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Panel III:

Stimulating R&D Investment

INTRODUCTION

David Finifter

College of William & Mary

David Finifter, Director of the Thomas Jefferson Program for Public Policy at the College of William and Mary, said he had worked on evaluation of industry technology programs, particularly SBIR. Today's proceedings make it clear that the ATP has advanced the art of program evaluation to an encouraging degree. As a case in point, he introduced Maryann Feldman of Johns Hopkins University, who presented an assessment of the added value of ATP awards.

ASSESSING THE ATP: HALO EFFECTS AND ADDED VALUE

Maryann Feldman

Johns Hopkins University

Dr. Feldman began by urging that we should reconsider government R&D programs. The literature generally treats such programs as procurement programs, and this approach does not apply neatly to the ATP. 15 The literature generally treats

15 See Paul A. David, Bronwyn H. Hall, and Andrew A. Toole, “Is Public R&D a Complement or Substitute for Private R&D? A Review of the Econometric Evidence,” Research Policy, 29(4-5):497-529, 2000. See also T. J. Klette, J. Møen, and Z. Grileches, “Do Subsidies to Commercial R&D Reduce Market Failures? Microeconomic Evaluation Studies,” Research Policy 29(4-5):471-495, 2000.



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Page 131 Panel III: Stimulating R&D Investment INTRODUCTION David Finifter College of William & Mary David Finifter, Director of the Thomas Jefferson Program for Public Policy at the College of William and Mary, said he had worked on evaluation of industry technology programs, particularly SBIR. Today's proceedings make it clear that the ATP has advanced the art of program evaluation to an encouraging degree. As a case in point, he introduced Maryann Feldman of Johns Hopkins University, who presented an assessment of the added value of ATP awards. ASSESSING THE ATP: HALO EFFECTS AND ADDED VALUE Maryann Feldman Johns Hopkins University Dr. Feldman began by urging that we should reconsider government R&D programs. The literature generally treats such programs as procurement programs, and this approach does not apply neatly to the ATP. 15 The literature generally treats 15 See Paul A. David, Bronwyn H. Hall, and Andrew A. Toole, “Is Public R&D a Complement or Substitute for Private R&D? A Review of the Econometric Evidence,” Research Policy, 29(4-5):497-529, 2000. See also T. J. Klette, J. Møen, and Z. Grileches, “Do Subsidies to Commercial R&D Reduce Market Failures? Microeconomic Evaluation Studies,” Research Policy 29(4-5):471-495, 2000.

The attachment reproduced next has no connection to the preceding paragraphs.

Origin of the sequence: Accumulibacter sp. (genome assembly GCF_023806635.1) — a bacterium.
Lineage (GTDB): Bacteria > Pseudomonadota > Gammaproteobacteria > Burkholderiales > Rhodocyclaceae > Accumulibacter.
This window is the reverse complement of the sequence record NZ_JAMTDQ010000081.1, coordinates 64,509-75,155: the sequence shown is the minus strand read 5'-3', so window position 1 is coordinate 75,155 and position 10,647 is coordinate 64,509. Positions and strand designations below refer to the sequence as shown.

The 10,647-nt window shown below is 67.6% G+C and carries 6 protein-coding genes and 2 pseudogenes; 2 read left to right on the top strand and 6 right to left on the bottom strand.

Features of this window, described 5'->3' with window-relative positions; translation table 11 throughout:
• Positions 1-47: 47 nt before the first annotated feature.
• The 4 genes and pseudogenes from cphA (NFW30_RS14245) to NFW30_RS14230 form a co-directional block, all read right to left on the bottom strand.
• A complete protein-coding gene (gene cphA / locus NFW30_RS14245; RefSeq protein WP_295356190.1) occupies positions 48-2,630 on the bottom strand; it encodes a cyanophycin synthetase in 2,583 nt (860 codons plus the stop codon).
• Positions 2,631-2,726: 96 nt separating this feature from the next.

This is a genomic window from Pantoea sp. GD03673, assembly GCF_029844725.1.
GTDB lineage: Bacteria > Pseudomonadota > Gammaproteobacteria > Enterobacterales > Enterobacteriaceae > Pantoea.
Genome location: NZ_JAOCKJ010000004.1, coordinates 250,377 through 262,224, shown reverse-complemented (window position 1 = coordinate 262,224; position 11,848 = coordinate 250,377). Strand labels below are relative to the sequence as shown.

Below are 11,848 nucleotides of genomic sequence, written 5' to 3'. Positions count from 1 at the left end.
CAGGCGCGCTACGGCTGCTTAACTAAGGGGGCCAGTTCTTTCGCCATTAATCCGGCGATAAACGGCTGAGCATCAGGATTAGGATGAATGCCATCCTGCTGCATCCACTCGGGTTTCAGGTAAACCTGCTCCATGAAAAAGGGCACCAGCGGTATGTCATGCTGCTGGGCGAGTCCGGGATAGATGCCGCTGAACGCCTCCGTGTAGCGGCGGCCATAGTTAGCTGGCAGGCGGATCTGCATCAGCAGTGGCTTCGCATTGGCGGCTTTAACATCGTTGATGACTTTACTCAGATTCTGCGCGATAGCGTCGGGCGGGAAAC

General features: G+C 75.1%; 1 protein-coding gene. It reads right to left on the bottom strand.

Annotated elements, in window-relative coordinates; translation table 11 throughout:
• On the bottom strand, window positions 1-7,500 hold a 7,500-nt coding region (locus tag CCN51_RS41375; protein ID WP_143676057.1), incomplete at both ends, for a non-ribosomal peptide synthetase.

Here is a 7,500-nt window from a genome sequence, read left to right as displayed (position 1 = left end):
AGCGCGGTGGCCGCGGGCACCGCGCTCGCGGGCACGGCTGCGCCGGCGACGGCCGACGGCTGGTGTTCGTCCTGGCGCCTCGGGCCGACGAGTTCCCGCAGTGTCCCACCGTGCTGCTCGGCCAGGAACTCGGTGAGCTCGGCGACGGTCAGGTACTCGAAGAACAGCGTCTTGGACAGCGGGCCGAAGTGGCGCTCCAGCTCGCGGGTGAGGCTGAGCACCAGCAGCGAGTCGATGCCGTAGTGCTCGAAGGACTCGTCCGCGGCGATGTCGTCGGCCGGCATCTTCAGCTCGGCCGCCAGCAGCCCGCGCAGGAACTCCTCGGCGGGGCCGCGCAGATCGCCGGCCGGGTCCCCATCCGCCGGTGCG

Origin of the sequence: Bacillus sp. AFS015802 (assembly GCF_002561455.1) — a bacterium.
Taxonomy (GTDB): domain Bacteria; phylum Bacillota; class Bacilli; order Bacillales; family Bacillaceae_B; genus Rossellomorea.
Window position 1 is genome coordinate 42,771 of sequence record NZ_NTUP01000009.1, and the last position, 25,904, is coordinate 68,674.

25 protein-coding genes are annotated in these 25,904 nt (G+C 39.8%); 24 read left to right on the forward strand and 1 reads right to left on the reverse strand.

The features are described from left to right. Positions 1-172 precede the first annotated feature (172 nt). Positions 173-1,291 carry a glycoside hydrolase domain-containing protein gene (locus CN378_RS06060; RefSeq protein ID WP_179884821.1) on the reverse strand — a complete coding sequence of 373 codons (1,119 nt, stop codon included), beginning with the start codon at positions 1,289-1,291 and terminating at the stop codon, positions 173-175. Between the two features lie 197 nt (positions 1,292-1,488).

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Page 132government as the main customer or as having regulatory power to approve technology use. It treats the phenomenon of government spending “crowding out” private spending by analyzing programs that mainly address government needs. 16 The literature has also looked at subsidies for R&D through tax incentives. 17 These approaches may be adequate for most of the research programs of the Department of Defense, the Department of Energy, or the Department of Health and Human Services. None of them is satisfactory in assessing the ATP. In this program the government is more of a partner than a customer, and there are strong incentives to cooperate, share information, and undertake early-stage R&D. The ATP has the following critical characteristics that differentiate it from the other government R&D programs: a focus on developing the economic benefit of early stage, high-risk, enabling innovative civilian technologies; an emphasis on the formation of partnerships and consortia; a rigorous, competitive selection process with an independent evaluation of the project's technical merit, commercial worthiness, and potential for broad-based economic benefits; and debriefings for those who apply but are not selected. To learn about the impacts of these differences on ATP applicants, Dr. Feldman surveyed the 1998 applicants (both winners and non-winners), seeking answers to two questions: Does the ATP application process reward risky, broad-based research projects? Does the ATP award encourage subsequent investment by private investors? The short answer to both of these questions is “yes.” This finding is supported by a substantial research project involving a survey of 240 companies, including winners and non-winners. The 1998 ATP Competition In the 1998 competition, 502 proposals were submitted, involving 822 organizations. Of these, 79 proposals (about 16 percent), representing 168 participating organizations, were selected for awards. Joint ventures accounted for 27 of the awards, with 116 member organizations in all. There were 52 single-company awards. 16 See D. Guellec and B. von Pottelsbughe, “The Impact of Public R&D Expenditures in Business R&D,” paper presented to NBER Summer Institute, July 2000. 17 See Bronwyn H. Hall and J. van Reenen, “How Effective are Fiscal Incentives for R&D? A New Review of the Evidence,” Research Policy, 29(4-5):449-469, 2000.